Monday, May 10, 2010
Adventures with a Texas Naturalist begins with a story about a nurse in a home for the elderly who contacted Bedichek to assist one of the residents. The man had not slept in weeks. Bedi obliged and showed up one day and the man, who had suffered a stroke, struggled to imitate the call of a bird he had been hearing but could not identify. He finally scrawled on a piece of paper, to come back tomorrow, "if quiet and still." And it was, and Bedi returned and sat for a while and listened. Before long it came. He wrote down on the paper, "Inca dove." And the man sat back and relaxed and soon fell asleep.
So it was that I found myself equally perplexed, and Bedi gone. I heard the bird one morning as I sat out on the back deck with the morning coffee, watching the wind stir the trees. It came from the boughs of a large hackberry, and I stood beneath and listened, but only caught a glimpse of the bird, somewhat smaller than a hawk, taking flight to the south.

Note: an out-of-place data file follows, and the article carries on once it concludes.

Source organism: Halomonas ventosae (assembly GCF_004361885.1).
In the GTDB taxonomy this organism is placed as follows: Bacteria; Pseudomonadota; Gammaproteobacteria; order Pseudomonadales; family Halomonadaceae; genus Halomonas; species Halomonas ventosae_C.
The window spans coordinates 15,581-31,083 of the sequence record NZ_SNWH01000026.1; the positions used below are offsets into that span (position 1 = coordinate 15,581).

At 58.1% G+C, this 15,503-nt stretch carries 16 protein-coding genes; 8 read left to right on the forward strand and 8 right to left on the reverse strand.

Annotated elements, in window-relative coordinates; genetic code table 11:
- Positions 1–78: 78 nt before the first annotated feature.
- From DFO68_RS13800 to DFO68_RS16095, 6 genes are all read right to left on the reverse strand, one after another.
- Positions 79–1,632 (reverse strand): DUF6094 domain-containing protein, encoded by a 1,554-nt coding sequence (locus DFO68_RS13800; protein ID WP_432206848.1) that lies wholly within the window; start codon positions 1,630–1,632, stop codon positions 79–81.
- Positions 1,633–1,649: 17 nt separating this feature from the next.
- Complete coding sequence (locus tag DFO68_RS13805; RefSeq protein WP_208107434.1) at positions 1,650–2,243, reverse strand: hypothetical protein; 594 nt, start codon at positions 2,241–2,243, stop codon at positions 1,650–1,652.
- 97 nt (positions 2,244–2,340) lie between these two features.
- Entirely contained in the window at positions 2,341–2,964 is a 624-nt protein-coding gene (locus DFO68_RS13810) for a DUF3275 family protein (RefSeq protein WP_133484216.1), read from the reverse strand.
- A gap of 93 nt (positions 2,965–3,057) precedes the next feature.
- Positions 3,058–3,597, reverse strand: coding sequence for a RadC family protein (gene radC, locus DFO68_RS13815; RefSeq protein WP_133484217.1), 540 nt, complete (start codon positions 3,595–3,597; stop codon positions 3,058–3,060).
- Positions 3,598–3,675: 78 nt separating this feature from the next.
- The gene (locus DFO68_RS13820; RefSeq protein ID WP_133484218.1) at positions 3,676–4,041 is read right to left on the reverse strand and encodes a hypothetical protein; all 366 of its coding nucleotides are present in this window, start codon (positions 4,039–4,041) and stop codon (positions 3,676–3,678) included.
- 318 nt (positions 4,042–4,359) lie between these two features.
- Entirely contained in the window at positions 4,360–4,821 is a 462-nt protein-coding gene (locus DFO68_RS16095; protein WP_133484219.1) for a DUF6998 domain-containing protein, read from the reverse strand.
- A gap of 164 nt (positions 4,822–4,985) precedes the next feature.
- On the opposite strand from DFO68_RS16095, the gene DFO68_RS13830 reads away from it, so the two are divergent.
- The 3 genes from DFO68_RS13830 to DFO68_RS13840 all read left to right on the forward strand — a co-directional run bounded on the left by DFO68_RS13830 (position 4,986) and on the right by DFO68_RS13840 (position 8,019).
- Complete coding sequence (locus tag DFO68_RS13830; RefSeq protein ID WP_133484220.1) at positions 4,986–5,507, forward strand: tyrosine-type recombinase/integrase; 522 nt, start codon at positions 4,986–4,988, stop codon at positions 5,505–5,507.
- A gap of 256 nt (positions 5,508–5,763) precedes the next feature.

The next day I heard it again, this time in the neighbor's magnolia. There was a responding call a street or so away, and I was vexed. All I could associate with this new call was possibly hearing it near the water. We live about a half a mile as the crow flies from Barton Creek, but I'd never seen wetland species this far. It's odd that the sound of an unfamiliar bird can feel so unsettling. I remember when I first moved to Austin, hearing the screech owls at night and imagining it must be some type of a loon. Birds resist and elude our imaginations.
Mother's Day I sat down at the computer and went through Cornell's Ornithology site and listened to the sounds of dozens of birds. When I arrived at the call, the world seemed to align itself. I felt like the man in Bedichek's story, slumping into the restful peace of having placed a sound, a leaf, a creature of any kind alongside its name.